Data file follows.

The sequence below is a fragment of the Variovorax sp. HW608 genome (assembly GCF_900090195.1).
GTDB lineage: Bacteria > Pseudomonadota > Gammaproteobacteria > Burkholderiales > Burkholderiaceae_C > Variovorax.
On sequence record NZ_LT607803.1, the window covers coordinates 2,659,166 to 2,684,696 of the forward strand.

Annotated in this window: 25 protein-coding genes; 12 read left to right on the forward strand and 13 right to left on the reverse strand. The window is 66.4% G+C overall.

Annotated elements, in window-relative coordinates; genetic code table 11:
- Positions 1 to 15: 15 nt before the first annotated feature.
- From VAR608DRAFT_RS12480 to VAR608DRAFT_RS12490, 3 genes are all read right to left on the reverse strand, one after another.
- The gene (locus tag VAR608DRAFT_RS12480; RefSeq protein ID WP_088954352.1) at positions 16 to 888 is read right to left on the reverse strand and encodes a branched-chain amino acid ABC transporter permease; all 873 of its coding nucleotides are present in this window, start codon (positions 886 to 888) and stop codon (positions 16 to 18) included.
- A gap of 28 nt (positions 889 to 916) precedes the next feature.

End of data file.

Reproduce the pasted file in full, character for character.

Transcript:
The sequence below is a fragment of the Variovorax sp. HW608 genome (assembly GCF_900090195.1).
GTDB lineage: Bacteria > Pseudomonadota > Gammaproteobacteria > Burkholderiales > Burkholderiaceae_C > Variovorax.
On sequence record NZ_LT607803.1, the window covers coordinates 2,659,166 to 2,684,696 of the forward strand.

Annotated in this window: 25 protein-coding genes; 12 read left to right on the forward strand and 13 right to left on the reverse strand. The window is 66.4% G+C overall.

Annotated elements, in window-relative coordinates; genetic code table 11:
- Positions 1 to 15: 15 nt before the first annotated feature.
- From VAR608DRAFT_RS12480 to VAR608DRAFT_RS12490, 3 genes are all read right to left on the reverse strand, one after another.
- The gene (locus tag VAR608DRAFT_RS12480; RefSeq protein ID WP_088954352.1) at positions 16 to 888 is read right to left on the reverse strand and encodes a branched-chain amino acid ABC transporter permease; all 873 of its coding nucleotides are present in this window, start codon (positions 886 to 888) and stop codon (positions 16 to 18) included.
- A gap of 28 nt (positions 889 to 916) precedes the next feature.